Double Dutch

Dubbed

Hello again,

While on holiday in August I had the chance to drink a glass of wine with a Dutch couple. We spoke in English, although one of the couple was studying Italian and had a lot of difficulty in speaking it. She recounted how only that day in the supermarket she had asked the cashier ‘posso andare?’ instead of ‘posso pagare?’. The cashier was very confused by this of course, as one generally tends to pay before leaving the shop. She was highly embarrassed by this episode which she said she encounters regularly and which causes her particular frustration.

After a few minutes of small talk I was curious to know how it is that the Dutch speak English so well. They told me that they watch virtually all the films they see in English / original language with subtitles from when they are children. When children in The Netherlands go to see the new Batman / Spiderman and other non- Dutch films on a typical Sunday afternoon, they see them in the original language. Strangely, this doesn’t happen in the same way in Belgium,  where international films are shown in either French or Dutch and where the general standard of English is lower.

Applied linguist Kees de Bot has spoken on this subject with the BBC.

One Dutch applied linguist likes to speculate that there might be a correlation between language aptitude and intelligence. The reason why Dutch people have a reputation for being good at languages might be, therefore, that Dutch people are simply cleverer than other people. “Unfortunately,” says Kees de Bot, “the experience of having lived in that country for more than 50 years has made it absolutely clear to me that that cannot be the explanation.”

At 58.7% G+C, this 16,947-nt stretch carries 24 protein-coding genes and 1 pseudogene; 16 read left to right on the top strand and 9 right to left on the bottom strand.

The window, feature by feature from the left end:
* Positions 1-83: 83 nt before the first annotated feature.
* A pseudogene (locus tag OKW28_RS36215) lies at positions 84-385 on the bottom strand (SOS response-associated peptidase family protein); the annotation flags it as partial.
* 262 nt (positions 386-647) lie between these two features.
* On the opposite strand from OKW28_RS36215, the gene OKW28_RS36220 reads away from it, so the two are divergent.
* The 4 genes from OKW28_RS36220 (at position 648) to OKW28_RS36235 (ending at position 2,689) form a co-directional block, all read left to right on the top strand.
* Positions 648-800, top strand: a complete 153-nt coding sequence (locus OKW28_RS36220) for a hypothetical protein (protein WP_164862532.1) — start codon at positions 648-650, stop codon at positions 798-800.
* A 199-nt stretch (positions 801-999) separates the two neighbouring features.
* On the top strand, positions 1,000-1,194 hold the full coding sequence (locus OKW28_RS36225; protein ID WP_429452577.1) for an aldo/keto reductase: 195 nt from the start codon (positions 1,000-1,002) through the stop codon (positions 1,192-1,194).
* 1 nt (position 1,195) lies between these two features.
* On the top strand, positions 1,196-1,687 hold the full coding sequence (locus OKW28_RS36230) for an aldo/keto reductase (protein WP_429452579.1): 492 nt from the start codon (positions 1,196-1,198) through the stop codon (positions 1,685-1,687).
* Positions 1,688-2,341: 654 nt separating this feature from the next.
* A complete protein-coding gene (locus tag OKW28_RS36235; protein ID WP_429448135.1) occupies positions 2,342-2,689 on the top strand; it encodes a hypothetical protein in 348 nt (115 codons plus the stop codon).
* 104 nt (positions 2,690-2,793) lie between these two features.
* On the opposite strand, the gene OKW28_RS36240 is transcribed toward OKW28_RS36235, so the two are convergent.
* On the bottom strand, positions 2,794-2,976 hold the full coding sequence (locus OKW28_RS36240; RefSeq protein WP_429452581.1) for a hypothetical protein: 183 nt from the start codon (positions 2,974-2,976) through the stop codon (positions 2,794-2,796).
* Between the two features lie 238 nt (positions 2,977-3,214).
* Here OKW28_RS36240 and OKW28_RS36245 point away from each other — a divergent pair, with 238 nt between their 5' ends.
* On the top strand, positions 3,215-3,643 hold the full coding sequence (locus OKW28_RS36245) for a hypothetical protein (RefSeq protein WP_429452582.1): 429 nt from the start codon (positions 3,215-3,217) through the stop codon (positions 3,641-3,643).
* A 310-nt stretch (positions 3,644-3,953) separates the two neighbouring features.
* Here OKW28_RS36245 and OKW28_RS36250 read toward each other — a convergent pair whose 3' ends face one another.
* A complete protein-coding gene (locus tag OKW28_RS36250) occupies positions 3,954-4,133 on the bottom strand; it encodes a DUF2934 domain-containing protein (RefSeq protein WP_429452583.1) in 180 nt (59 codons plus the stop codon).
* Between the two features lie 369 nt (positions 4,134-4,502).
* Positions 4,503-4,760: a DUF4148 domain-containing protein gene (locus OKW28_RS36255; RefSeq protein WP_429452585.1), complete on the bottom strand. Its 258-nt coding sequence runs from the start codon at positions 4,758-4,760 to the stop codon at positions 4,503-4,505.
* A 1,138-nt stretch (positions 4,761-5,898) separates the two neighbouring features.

Instead, his research shows that the stereotype of the multilingual Dutch person isn’t entirely accurate. The Dutch aren’t amazing at languages generally; they just speak particularly good English. In fact, things really aren’t all that rosy for other languages in the Netherlands. The numbers of students taking French and German are in decline. University departments teaching other European languages are struggling to survive. Teaching minority languages such as Turkish and Arabic is no longer allowed during school hours. And other languages are hardly taught at all – just like in the UK. The main reason why the Dutch are so good at English, according to Kees de Bot’s analysis, is that English is highly visible and valued in mainstream culture. Most of the music Dutch kids listen to is in English and the films they watch are mostly in English. Most interesting, in my view, is the link between TV and being good at English. In the Netherlands, Norway, Sweden and Denmark, where proficiency in English is very high, English-language TV programmes are subtitled. In Germany, Spain and France, where fewer people speak English well, the TV programmes are dubbed.